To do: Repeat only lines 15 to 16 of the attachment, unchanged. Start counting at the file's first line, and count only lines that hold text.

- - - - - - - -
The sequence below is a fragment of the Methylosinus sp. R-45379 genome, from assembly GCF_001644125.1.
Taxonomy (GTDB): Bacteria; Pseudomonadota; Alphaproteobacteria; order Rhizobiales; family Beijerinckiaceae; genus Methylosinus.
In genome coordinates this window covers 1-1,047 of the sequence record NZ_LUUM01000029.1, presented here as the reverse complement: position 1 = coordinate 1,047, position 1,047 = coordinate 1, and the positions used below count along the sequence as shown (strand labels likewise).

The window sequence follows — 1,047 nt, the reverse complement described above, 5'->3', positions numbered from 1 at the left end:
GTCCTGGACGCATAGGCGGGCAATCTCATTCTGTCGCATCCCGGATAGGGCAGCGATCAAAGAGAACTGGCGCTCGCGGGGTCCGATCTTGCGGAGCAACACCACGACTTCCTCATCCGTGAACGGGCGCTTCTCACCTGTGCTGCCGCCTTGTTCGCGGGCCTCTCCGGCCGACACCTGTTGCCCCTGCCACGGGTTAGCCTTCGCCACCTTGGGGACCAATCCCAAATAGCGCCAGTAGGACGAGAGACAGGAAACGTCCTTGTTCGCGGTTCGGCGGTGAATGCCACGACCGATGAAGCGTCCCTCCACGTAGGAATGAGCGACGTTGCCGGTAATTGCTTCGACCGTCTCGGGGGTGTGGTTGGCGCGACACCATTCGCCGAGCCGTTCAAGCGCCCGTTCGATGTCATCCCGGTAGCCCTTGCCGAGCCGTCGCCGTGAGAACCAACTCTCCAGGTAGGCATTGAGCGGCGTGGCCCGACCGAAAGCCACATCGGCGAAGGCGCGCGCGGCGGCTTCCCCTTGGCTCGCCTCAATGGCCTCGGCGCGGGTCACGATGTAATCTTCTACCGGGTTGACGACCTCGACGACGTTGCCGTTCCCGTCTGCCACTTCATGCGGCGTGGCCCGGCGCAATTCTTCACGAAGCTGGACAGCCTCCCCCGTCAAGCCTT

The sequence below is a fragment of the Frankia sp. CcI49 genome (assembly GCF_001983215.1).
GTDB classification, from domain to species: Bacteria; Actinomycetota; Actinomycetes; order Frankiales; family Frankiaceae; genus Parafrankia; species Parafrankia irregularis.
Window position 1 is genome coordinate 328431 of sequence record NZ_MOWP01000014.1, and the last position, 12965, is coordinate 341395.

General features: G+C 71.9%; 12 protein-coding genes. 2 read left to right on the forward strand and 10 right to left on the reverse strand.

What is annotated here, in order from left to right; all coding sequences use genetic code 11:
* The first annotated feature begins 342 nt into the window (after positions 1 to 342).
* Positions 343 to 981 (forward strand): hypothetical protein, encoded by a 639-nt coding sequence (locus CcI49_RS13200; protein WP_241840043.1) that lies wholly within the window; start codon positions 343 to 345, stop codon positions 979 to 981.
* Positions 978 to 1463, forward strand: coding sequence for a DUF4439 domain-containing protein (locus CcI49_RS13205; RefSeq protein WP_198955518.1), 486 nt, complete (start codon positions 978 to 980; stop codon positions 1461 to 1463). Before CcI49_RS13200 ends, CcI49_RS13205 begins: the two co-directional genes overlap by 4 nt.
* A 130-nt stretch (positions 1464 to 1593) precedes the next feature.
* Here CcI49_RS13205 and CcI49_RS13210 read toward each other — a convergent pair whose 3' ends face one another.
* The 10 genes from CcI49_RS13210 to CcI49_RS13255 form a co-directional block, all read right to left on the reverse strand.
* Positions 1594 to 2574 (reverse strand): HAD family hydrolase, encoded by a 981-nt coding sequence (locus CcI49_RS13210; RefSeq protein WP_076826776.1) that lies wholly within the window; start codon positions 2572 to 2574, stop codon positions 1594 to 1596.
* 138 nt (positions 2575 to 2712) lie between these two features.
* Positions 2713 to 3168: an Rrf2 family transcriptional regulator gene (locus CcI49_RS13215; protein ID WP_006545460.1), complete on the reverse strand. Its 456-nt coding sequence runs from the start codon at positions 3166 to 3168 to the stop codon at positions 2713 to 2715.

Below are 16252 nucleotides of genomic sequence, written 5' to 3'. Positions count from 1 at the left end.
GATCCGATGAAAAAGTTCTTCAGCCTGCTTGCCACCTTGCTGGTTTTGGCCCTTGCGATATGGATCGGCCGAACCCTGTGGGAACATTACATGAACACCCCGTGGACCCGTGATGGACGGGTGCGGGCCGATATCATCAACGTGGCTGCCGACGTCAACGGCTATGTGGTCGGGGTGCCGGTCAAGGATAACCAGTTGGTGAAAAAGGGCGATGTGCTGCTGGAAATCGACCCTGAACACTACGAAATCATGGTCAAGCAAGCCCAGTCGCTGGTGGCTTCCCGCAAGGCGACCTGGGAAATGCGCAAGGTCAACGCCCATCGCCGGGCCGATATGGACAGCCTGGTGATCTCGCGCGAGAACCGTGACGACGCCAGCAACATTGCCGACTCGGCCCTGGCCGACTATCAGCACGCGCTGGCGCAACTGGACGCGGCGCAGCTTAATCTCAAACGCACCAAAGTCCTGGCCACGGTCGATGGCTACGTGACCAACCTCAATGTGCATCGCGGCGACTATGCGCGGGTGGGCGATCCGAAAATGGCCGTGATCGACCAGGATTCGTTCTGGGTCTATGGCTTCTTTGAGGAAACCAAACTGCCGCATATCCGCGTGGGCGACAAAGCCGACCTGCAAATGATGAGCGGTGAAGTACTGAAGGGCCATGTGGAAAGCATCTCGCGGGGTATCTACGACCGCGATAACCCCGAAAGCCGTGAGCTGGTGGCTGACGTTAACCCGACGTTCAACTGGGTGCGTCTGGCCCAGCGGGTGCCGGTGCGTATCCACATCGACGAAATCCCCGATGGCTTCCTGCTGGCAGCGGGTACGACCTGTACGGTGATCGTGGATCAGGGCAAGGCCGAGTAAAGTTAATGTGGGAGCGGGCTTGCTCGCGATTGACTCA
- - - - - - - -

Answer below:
* Here CcI49_RS13205 and CcI49_RS13210 read toward each other — a convergent pair whose 3' ends face one another.
* The 10 genes from CcI49_RS13210 to CcI49_RS13255 form a co-directional block, all read right to left on the reverse strand.